‘Blood Promise’ (Books)
“Blood Promise,” the highly anticipated fourth book in Richelle Mead’s popular “Vampire Academy” series, is the most exciting yet.
In Mead’s supernatural world, there are two kinds of vampires: the Moroi, who are born with magical talents, and the undead Strigoi. Strigoi have no magical abilities; their sole purpose is to kill.
Rose Hathaway is a Dhampir, part-human and part-Moroi. Dhampirs are trained as guardians to protect the Moroi from attacks by the Strigoi. Rose has been training to become a guardian for her best friend, Lissa, the last member of a royal Moroi bloodline.
In “Shadow Kiss,” the third book in the series, Rose was devastated when her boyfriend, Dimitri, was turned into an evil Strigoi vampire during an attack on St. Vladimir’s Academy. In “Blood Promise,” Rose drops out of school and travels to Siberia to fulfill a promise to her lover. Both had agreed they would die rather than walk the Earth as Strigoi. So Rose sets off to find Dimitri — and kill him.
Queen Latifah (Music)
There’s nobody quite like Queen Latifah, the rough-edged rapper turned jazz singer and Oscar-nominated actress. On her new CD, “Persona,” Latifah goes back to the roots that made her so unique in the first place.
The album is an enjoyable mix of singing and rapping, produced by hip-hop hitmakers Cool & Dre and featuring cameos from the likes of Missy Elliott, Mary J. Blige, Busta Rhymes and Marsha Ambrosius. The style ranges from straight-up hip-hop to mid-tempo R&B; to breathless techno, with a mercifully light sprinkle of the obligatory Autotune effects.
Latifah has sung on two previous albums, and her voice is capable, comparable to most of the women populating today’s charts. (She’s no Jennifer Hudson, but who is?) Singles like “Cue the Rain,” “My Couch” and “With You” are body-moving tales of the type of hothouse love that blooms on the dance floor, while “People” with Mary J. Blige and “The World” tackle more weighty topics.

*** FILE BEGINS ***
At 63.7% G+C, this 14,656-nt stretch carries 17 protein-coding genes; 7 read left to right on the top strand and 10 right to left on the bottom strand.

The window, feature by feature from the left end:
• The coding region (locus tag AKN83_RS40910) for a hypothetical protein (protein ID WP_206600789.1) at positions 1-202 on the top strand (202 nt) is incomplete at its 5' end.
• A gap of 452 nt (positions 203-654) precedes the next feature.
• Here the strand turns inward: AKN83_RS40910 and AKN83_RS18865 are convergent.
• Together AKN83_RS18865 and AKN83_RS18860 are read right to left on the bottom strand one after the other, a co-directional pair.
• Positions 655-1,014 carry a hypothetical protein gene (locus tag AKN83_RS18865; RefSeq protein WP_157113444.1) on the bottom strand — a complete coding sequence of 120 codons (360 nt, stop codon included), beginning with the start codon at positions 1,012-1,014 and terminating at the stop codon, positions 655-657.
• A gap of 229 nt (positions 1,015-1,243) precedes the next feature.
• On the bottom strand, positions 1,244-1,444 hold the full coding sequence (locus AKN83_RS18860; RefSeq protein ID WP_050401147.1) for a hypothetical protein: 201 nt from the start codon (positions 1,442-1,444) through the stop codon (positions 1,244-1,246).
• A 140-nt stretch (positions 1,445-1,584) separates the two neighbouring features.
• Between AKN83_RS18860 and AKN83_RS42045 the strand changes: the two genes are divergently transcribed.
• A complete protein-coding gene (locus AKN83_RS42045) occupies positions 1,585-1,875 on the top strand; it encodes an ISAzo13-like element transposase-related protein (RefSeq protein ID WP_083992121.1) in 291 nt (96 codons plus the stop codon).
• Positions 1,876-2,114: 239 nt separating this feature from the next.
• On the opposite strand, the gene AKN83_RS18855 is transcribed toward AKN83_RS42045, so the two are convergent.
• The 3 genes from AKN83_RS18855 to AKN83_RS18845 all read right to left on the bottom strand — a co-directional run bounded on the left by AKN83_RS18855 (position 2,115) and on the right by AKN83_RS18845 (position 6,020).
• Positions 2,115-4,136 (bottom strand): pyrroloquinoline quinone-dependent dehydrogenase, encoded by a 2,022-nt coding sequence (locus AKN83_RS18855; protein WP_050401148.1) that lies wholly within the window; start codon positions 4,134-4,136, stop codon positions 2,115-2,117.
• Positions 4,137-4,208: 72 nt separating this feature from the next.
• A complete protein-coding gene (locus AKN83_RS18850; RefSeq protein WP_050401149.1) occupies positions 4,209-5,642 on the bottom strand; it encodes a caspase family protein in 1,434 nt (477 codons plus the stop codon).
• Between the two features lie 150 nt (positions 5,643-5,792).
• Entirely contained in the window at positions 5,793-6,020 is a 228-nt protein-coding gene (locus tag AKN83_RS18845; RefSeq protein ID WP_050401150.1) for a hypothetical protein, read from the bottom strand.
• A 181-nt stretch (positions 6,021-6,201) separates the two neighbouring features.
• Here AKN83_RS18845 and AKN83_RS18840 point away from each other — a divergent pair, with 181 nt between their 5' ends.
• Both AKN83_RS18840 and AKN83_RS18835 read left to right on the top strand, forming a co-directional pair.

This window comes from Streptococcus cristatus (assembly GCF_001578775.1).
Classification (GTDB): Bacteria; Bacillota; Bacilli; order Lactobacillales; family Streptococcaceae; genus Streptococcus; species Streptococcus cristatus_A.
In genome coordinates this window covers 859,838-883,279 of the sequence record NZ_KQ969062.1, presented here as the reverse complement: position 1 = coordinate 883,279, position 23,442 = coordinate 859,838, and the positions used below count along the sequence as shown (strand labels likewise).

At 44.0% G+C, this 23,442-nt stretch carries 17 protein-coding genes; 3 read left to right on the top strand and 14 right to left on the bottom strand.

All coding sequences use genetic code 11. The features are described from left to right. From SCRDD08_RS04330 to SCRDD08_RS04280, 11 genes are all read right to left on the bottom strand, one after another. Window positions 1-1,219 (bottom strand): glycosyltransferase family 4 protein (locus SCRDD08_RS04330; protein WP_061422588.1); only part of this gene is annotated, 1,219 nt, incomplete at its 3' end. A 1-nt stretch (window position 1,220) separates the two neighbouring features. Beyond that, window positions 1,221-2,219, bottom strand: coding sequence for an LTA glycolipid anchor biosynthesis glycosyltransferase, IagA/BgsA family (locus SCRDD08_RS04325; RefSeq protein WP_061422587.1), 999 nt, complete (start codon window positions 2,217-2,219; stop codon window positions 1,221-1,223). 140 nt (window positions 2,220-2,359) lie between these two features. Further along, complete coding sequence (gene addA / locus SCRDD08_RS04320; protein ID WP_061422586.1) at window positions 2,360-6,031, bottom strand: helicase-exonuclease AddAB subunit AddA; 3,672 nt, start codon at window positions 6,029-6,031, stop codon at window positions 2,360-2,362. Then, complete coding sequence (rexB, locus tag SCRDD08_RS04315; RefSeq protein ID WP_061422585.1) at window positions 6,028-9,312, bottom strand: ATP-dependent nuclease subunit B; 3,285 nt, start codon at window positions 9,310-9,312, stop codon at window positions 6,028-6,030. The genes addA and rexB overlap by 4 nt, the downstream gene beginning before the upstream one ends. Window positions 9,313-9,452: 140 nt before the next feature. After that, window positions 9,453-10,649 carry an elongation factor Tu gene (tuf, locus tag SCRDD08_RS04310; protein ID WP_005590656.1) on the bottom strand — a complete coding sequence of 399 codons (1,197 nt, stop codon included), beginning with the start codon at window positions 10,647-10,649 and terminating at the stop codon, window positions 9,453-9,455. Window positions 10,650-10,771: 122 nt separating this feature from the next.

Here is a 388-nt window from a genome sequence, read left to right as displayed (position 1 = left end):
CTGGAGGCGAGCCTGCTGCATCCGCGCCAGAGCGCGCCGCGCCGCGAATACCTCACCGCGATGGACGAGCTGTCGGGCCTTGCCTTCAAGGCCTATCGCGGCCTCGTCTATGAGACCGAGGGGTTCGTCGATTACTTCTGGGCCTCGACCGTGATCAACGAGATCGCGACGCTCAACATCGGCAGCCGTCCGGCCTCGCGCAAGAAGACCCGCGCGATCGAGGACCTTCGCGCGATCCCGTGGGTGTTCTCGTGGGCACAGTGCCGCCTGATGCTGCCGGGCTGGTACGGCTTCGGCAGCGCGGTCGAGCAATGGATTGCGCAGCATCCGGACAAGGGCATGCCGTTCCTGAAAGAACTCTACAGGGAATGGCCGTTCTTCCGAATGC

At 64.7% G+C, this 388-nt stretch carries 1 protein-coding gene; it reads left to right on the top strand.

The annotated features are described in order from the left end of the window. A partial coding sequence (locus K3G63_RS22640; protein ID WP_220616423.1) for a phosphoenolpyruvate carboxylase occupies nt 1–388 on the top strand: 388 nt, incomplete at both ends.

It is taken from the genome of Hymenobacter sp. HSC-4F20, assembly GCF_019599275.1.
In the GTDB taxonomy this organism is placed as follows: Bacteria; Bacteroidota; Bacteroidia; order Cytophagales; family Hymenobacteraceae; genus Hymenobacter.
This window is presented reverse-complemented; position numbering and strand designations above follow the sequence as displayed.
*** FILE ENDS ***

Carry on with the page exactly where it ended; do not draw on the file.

Latifah still has the punch and wordplay of the woman who broke into entertainment more than 20 years ago as the rare female rapper who captured attention with skills instead of sex.
‘Arkham Asylum’ (Games)
The video-game industry has defeated more superheroes than Lex Luthor could ever dream of. Superman, Aquaman, Iron Man, X-Men: All were rendered lifeless by forces more focused on making a buck than on delivering thrills.
So calling “Batman: Arkham Asylum” (Eidos, $59.99, for the Xbox 360, PlayStation 3) one of the best superhero games ever is kind of a backhanded compliment. Let’s just call it a great game, period. For DC Comics fans, it’s a must-buy, but it’s hugely entertaining even if you aren’t versed in the whole Batman mythology.
It begins with the Caped Crusader ushering the Joker back to Arkham Asylum, Gotham City’s home for the criminally insane. This time, however, the supervillain has set up a clever trap and quickly takes over the entire facility. Besides setting free hordes of violent lunatics, the Joker has an even deadlier endgame in mind — and only Batman can stop it.
Fans will relish the chance to take on familiar foes like Harley Quinn, Poison Ivy, Killer Croc and Scarecrow. Combat is easy to handle, and Batman can usually handle a dozen or so henchmen without breaking a sweat. But it’s more rewarding to take them out one by one, using Batman’s stealth skills to sneak up on them or swoop down from the rafters.